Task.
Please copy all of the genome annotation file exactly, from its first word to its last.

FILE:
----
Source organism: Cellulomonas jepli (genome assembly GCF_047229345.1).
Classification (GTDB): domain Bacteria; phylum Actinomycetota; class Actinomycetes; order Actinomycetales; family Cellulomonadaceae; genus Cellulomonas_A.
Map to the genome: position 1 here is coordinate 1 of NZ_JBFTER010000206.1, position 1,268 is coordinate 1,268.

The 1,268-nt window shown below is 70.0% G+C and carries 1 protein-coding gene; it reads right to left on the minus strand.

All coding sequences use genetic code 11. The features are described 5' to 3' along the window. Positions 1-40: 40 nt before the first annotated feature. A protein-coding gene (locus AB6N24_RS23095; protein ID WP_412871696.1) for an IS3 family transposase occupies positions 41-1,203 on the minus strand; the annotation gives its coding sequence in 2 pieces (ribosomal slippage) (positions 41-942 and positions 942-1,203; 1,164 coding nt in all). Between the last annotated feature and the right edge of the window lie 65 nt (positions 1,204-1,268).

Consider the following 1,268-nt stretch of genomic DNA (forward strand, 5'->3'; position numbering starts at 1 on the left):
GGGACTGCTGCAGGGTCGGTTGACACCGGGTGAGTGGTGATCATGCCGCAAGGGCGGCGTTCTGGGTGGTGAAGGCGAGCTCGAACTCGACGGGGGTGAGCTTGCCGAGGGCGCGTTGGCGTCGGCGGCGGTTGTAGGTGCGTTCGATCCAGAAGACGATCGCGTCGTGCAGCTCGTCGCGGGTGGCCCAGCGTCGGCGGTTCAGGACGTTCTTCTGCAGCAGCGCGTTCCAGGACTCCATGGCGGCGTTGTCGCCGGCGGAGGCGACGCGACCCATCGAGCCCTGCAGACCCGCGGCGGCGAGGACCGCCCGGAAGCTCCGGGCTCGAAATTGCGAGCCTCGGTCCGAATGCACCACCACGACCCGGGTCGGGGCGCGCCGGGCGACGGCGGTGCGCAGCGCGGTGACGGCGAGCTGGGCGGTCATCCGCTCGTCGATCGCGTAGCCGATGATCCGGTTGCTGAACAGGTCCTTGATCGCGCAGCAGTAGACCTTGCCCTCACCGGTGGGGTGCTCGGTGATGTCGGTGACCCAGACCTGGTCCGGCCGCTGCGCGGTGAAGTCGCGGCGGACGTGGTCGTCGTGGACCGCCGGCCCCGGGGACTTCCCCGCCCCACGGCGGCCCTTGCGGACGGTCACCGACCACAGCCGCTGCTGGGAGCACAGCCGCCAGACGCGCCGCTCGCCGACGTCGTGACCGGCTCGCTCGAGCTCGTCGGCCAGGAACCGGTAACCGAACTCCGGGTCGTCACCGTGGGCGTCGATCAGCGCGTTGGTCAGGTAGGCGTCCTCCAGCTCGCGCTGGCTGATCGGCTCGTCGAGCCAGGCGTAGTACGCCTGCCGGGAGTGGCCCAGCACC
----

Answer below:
Source organism: Cellulomonas jepli (genome assembly GCF_047229345.1).
Classification (GTDB): domain Bacteria; phylum Actinomycetota; class Actinomycetes; order Actinomycetales; family Cellulomonadaceae; genus Cellulomonas_A.
Map to the genome: position 1 here is coordinate 1 of NZ_JBFTER010000206.1, position 1,268 is coordinate 1,268.

The 1,268-nt window shown below is 70.0% G+C and carries 1 protein-coding gene; it reads right to left on the minus strand.

All coding sequences use genetic code 11. The features are described 5' to 3' along the window. Positions 1-40: 40 nt before the first annotated feature. A protein-coding gene (locus AB6N24_RS23095; protein ID WP_412871696.1) for an IS3 family transposase occupies positions 41-1,203 on the minus strand; the annotation gives its coding sequence in 2 pieces (ribosomal slippage) (positions 41-942 and positions 942-1,203; 1,164 coding nt in all). Between the last annotated feature and the right edge of the window lie 65 nt (positions 1,204-1,268).

Consider the following 1,268-nt stretch of genomic DNA (forward strand, 5'->3'; position numbering starts at 1 on the left):
GGGACTGCTGCAGGGTCGGTTGACACCGGGTGAGTGGTGATCATGCCGCAAGGGCGGCGTTCTGGGTGGTGAAGGCGAGCTCGAACTCGACGGGGGTGAGCTTGCCGAGGGCGCGTTGGCGTCGGCGGCGGTTGTAGGTGCGTTCGATCCAGAAGACGATCGCGTCGTGCAGCTCGTCGCGGGTGGCCCAGCGTCGGCGGTTCAGGACGTTCTTCTGCAGCAGCGCGTTCCAGGACTCCATGGCGGCGTTGTCGCCGGCGGAGGCGACGCGACCCATCGAGCCCTGCAGACCCGCGGCGGCGAGGACCGCCCGGAAGCTCCGGGCTCGAAATTGCGAGCCTCGGTCCGAATGCACCACCACGACCCGGGTCGGGGCGCGCCGGGCGACGGCGGTGCGCAGCGCGGTGACGGCGAGCTGGGCGGTCATCCGCTCGTCGATCGCGTAGCCGATGATCCGGTTGCTGAACAGGTCCTTGATCGCGCAGCAGTAGACCTTGCCCTCACCGGTGGGGTGCTCGGTGATGTCGGTGACCCAGACCTGGTCCGGCCGCTGCGCGGTGAAGTCGCGGCGGACGTGGTCGTCGTGGACCGCCGGCCCCGGGGACTTCCCCGCCCCACGGCGGCCCTTGCGGACGGTCACCGACCACAGCCGCTGCTGGGAGCACAGCCGCCAGACGCGCCGCTCGCCGACGTCGTGACCGGCTCGCTCGAGCTCGTCGGCCAGGAACCGGTAACCGAACTCCGGGTCGTCACCGTGGGCGTCGATCAGCGCGTTGGTCAGGTAGGCGTCCTCCAGCTCGCGCTGGCTGATCGGCTCGTCGAGCCAGGCGTAGTACGCCTGCCGGGAGTGGCCCAGCACC